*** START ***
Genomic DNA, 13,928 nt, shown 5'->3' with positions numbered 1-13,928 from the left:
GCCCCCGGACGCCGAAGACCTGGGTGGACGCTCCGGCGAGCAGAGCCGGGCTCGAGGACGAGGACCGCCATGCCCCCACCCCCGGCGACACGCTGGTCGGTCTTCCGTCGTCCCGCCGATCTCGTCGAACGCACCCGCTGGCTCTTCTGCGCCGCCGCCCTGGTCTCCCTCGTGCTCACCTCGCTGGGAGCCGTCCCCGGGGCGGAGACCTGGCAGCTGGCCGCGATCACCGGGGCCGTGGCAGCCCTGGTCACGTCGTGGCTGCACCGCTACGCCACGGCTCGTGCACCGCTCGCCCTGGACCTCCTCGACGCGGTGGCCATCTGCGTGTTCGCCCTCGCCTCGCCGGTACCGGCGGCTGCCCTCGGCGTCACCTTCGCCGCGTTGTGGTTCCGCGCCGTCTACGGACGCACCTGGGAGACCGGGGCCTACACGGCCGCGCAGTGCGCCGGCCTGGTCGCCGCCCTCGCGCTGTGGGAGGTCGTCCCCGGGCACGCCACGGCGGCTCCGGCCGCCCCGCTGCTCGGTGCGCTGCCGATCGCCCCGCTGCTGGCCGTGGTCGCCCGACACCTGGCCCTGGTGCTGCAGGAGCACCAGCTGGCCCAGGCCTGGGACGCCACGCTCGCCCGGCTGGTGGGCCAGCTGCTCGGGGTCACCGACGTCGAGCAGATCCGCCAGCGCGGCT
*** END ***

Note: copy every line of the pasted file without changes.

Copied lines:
Genomic DNA, 13,928 nt, shown 5'->3' with positions numbered 1-13,928 from the left:
GCCCCCGGACGCCGAAGACCTGGGTGGACGCTCCGGCGAGCAGAGCCGGGCTCGAGGACGAGGACCGCCATGCCCCCACCCCCGGCGACACGCTGGTCGGTCTTCCGTCGTCCCGCCGATCTCGTCGAACGCACCCGCTGGCTCTTCTGCGCCGCCGCCCTGGTCTCCCTCGTGCTCACCTCGCTGGGAGCCGTCCCCGGGGCGGAGACCTGGCAGCTGGCCGCGATCACCGGGGCCGTGGCAGCCCTGGTCACGTCGTGGCTGCACCGCTACGCCACGGCTCGTGCACCGCTCGCCCTGGACCTCCTCGACGCGGTGGCCATCTGCGTGTTCGCCCTCGCCTCGCCGGTACCGGCGGCTGCCCTCGGCGTCACCTTCGCCGCGTTGTGGTTCCGCGCCGTCTACGGACGCACCTGGGAGACCGGGGCCTACACGGCCGCGCAGTGCGCCGGCCTGGTCGCCGCCCTCGCGCTGTGGGAGGTCGTCCCCGGGCACGCCACGGCGGCTCCGGCCGCCCCGCTGCTCGGTGCGCTGCCGATCGCCCCGCTGCTGGCCGTGGTCGCCCGACACCTGGCCCTGGTGCTGCAGGAGCACCAGCTGGCCCAGGCCTGGGACGCCACGCTCGCCCGGCTGGTGGGCCAGCTGCTCGGGGTCACCGACGTCGAGCAGATCCGCCAGCGCGGCT